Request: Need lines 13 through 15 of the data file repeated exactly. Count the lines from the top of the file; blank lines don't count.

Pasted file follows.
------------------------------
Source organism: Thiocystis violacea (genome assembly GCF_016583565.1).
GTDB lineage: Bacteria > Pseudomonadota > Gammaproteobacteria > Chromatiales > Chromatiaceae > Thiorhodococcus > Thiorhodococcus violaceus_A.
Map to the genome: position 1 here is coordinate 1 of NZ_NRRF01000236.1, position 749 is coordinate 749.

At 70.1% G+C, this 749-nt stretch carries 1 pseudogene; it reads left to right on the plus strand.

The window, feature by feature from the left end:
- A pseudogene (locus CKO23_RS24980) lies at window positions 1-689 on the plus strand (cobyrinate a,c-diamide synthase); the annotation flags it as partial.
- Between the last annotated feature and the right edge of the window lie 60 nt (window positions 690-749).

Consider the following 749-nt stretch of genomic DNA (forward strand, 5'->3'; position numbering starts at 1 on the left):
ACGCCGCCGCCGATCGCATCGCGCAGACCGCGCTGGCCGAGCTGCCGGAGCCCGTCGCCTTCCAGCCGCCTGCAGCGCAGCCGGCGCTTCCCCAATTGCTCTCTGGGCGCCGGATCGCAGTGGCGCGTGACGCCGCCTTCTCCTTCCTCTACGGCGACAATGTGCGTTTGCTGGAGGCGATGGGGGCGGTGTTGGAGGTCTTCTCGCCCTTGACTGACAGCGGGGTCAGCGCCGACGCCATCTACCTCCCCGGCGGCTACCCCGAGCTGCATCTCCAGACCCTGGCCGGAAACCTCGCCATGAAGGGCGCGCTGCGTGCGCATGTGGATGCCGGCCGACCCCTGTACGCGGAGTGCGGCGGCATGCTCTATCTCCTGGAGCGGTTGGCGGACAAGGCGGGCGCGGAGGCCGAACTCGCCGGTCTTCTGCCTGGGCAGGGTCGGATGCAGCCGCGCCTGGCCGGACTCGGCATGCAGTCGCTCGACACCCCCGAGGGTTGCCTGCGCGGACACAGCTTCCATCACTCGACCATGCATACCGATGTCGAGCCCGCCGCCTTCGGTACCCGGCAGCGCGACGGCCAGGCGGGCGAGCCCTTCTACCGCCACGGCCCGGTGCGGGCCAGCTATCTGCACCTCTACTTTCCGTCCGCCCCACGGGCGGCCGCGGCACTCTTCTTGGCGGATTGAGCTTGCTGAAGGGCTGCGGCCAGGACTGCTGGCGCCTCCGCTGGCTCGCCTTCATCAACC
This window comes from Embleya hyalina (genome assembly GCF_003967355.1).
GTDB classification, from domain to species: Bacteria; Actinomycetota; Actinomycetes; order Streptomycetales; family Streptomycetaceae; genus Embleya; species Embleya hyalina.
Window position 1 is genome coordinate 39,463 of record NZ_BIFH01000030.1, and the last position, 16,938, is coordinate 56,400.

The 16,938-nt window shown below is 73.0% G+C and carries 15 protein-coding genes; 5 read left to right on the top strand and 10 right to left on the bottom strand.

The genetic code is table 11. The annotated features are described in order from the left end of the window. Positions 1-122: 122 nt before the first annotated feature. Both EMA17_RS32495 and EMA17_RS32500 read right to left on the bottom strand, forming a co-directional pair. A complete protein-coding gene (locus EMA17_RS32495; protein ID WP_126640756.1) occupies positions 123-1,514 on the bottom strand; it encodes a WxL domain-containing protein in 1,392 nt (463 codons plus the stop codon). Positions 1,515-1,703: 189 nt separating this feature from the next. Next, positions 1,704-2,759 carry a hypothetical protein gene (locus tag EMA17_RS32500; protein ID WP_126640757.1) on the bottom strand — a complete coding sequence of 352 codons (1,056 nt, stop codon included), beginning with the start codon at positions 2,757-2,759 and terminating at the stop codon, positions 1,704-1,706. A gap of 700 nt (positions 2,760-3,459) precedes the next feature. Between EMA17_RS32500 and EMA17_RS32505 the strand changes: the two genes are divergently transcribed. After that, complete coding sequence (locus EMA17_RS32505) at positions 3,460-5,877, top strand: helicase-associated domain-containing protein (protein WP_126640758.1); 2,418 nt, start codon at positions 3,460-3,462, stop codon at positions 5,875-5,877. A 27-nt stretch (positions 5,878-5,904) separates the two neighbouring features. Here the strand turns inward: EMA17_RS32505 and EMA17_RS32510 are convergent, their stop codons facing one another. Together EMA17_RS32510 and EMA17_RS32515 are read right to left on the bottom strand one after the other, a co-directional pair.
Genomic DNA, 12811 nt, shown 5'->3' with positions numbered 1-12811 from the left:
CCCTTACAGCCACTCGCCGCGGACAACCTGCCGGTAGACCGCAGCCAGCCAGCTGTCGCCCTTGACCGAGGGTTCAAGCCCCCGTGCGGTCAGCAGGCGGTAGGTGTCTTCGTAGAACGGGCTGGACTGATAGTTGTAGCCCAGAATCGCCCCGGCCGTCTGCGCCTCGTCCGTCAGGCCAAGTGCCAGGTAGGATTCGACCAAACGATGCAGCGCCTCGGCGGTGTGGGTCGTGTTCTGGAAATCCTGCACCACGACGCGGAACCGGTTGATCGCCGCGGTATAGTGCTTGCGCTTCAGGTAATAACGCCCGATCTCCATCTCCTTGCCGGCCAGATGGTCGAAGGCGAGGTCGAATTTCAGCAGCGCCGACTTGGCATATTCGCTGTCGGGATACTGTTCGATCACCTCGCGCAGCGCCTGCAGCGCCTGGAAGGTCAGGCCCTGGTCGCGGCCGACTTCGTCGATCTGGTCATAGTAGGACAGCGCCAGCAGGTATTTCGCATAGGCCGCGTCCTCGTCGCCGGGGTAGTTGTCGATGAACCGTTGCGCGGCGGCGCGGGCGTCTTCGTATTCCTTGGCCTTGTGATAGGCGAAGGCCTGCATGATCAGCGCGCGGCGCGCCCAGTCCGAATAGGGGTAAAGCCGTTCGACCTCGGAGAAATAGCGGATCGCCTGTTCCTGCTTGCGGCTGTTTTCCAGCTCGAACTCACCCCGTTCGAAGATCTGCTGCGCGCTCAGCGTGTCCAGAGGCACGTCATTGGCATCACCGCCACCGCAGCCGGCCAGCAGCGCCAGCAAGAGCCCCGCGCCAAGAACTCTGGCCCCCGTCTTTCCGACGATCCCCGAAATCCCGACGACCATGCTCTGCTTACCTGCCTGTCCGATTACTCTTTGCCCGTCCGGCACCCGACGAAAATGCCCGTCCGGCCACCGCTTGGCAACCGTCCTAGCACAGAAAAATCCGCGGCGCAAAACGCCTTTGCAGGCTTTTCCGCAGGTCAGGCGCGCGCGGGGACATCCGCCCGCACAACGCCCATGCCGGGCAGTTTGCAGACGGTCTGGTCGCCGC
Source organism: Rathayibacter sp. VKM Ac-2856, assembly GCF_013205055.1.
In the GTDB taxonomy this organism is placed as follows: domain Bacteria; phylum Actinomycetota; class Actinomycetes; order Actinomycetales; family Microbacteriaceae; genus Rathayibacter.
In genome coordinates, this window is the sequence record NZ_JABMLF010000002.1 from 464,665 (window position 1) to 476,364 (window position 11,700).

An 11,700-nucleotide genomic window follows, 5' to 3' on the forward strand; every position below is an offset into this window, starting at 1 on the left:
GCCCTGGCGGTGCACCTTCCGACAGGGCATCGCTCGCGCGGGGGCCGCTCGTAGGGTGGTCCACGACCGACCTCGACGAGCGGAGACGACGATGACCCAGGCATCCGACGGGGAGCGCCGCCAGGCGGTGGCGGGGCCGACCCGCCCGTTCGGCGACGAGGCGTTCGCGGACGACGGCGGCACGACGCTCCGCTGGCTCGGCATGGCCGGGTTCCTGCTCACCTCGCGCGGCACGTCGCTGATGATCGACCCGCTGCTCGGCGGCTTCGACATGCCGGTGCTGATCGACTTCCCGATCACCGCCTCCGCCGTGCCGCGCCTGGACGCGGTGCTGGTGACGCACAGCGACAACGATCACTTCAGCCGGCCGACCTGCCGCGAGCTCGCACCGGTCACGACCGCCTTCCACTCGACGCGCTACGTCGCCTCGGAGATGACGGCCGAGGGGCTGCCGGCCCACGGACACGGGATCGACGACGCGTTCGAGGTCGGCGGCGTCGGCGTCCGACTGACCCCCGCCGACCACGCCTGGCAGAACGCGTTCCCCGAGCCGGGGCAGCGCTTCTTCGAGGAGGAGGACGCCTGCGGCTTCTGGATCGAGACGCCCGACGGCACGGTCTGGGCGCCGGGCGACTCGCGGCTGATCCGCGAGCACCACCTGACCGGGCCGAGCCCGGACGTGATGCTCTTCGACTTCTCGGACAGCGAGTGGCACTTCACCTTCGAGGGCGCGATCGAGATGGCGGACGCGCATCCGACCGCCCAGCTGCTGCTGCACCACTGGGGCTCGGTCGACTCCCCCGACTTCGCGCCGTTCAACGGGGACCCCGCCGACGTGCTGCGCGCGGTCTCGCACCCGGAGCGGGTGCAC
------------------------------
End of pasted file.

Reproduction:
The 16,938-nt window shown below is 73.0% G+C and carries 15 protein-coding genes; 5 read left to right on the top strand and 10 right to left on the bottom strand.

The genetic code is table 11. The annotated features are described in order from the left end of the window. Positions 1-122: 122 nt before the first annotated feature. Both EMA17_RS32495 and EMA17_RS32500 read right to left on the bottom strand, forming a co-directional pair. A complete protein-coding gene (locus EMA17_RS32495; protein ID WP_126640756.1) occupies positions 123-1,514 on the bottom strand; it encodes a WxL domain-containing protein in 1,392 nt (463 codons plus the stop codon). Positions 1,515-1,703: 189 nt separating this feature from the next. Next, positions 1,704-2,759 carry a hypothetical protein gene (locus tag EMA17_RS32500; protein ID WP_126640757.1) on the bottom strand — a complete coding sequence of 352 codons (1,056 nt, stop codon included), beginning with the start codon at positions 2,757-2,759 and terminating at the stop codon, positions 1,704-1,706. A gap of 700 nt (positions 2,760-3,459) precedes the next feature. Between EMA17_RS32500 and EMA17_RS32505 the strand changes: the two genes are divergently transcribed. After that, complete coding sequence (locus EMA17_RS32505) at positions 3,460-5,877, top strand: helicase-associated domain-containing protein (protein WP_126640758.1); 2,418 nt, start codon at positions 3,460-3,462, stop codon at positions 5,875-5,877. A 27-nt stretch (positions 5,878-5,904) separates the two neighbouring features. Here the strand turns inward: EMA17_RS32505 and EMA17_RS32510 are convergent, their stop codons facing one another. Together EMA17_RS32510 and EMA17_RS32515 are read right to left on the bottom strand one after the other, a co-directional pair.
Genomic DNA, 12811 nt, shown 5'->3' with positions numbered 1-12811 from the left: